I am Singaporean. I was born in Singapore to parents who are of Chinese descent. I also used to have a strong American accent.
Now, let’s get all the usual questions out of the way.
Was I faking it? No.
Do I have an “ang moh” girlfriend or boyfriend? No.
Am I “mixed”? Not that I know of.
Did I study in America? Yes, for a semester.
How did I pick up the accent so fast? Why and how did I lose it?
Funny you should ask.
Adding To A Blank Slate
As many Singaporeans with accents should know, picking up a new accent as a Singaporean is actually incredibly easy. Why? Because the ‘Singapore accent’ is pretty much a blank slate.
Everyone says that their own country’s accent is no accent at all, because that’s the one they’re most familiar with. In the case of Singapore, however, that might be especially true.
The Singapore accent is defined almost entirely by a lack of what typically constitutes an accent. Intonation, emphasis – all of these are almost completely missing in the Singapore accent, which employs constant and unchanging monotone, loudness, and tempo. So lacking in tonal character is our accent, in fact, that we have to invent and add non-English words a.k.a. Singlish to our speech in order to convey any sense of emotion or nuance.
With its minimalistic nature, the Singapore accent thus becomes surprisingly easy to overwrite when exposed sufficiently to another accent. You just have to talk to people.
There will always be a large portion of dyed-in-the-wool Singaporeans who believe that any Singaporean who speaks in a foreign accent is either “faking it” or just “not a true Singaporean”. Chances are, these people have either never lived overseas in other English-speaking countries, or lived overseas but refused to socialize actively with the locals.
After returning to Singapore with an American accent that I couldn’t hide, I faced no small amount of judgement from this group of people. They just couldn’t fathom how a Singaporean could genuinely speak with an accent. They gave me funny looks, and snarky questions and comments like, “Why are you talking like that?”, “You’re faking right?”, “It feels so weird talking to you now,” or, “Your accent sounds confused.” Because apparently, the manner in which words came out of my mouth had to match up perfectly with my skin colour and nationality.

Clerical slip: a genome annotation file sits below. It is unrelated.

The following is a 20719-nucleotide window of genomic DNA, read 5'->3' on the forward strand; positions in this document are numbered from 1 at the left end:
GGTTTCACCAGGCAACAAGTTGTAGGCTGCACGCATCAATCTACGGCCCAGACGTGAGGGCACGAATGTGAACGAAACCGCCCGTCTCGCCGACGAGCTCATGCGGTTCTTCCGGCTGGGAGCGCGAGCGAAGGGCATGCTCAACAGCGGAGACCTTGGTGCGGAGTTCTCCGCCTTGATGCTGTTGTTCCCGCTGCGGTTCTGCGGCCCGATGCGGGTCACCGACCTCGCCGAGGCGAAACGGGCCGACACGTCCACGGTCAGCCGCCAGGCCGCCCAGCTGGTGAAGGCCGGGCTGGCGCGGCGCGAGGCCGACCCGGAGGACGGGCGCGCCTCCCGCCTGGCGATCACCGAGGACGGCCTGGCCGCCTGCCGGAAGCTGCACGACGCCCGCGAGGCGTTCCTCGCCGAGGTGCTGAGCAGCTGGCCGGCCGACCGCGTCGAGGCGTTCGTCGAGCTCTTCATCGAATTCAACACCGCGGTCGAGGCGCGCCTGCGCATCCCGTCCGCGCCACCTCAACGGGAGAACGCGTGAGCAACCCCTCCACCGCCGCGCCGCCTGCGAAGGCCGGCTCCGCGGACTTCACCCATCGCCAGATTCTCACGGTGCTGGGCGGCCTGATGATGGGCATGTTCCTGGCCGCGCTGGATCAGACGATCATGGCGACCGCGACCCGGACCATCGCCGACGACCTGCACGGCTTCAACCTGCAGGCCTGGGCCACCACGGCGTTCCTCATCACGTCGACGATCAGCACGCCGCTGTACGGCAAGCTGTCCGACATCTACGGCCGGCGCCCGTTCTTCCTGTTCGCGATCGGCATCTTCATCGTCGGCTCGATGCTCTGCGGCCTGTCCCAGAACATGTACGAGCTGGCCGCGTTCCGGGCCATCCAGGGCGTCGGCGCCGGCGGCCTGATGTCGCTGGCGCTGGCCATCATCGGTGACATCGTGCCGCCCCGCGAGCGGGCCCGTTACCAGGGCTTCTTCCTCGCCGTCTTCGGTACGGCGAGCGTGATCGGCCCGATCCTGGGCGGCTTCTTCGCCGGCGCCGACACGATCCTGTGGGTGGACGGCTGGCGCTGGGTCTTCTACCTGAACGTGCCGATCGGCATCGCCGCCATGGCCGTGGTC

Eventually, the stress and discomfort of being judged whenever I spoke and sounding different from everyone got to me, and I slowly lost my American accent. It took about a year before my accent was virtually undetectable, a much longer time than what it took for me to gain it, and sometimes I wonder if I should have stood up to the judgement and done more to maintain that part of me. Or perhaps it was just a matter of exposure, and there was nothing I could do.
When a white person speaks with an accent in Singapore, no one bats an eye. But when an Asian speaks with an accent, tongues start wagging and eyebrows furrow with confusion.
“Is he Singaporean?”
“Is he ABC?”
“Is he faking? I can’t tell.”
How about you mind your own business, you racist little tw*t?
Maybe, it’s the strong sense of nationalism that our government has hammered into us from childhood, or maybe it’s the irrationally strong connection we subscribe to between race and language, perpetrated by the ‘mother tongue’ syllabus. In any case, a modern, metropolitan Singapore would certainly be better off understanding that different people talk differently, and that’s okay.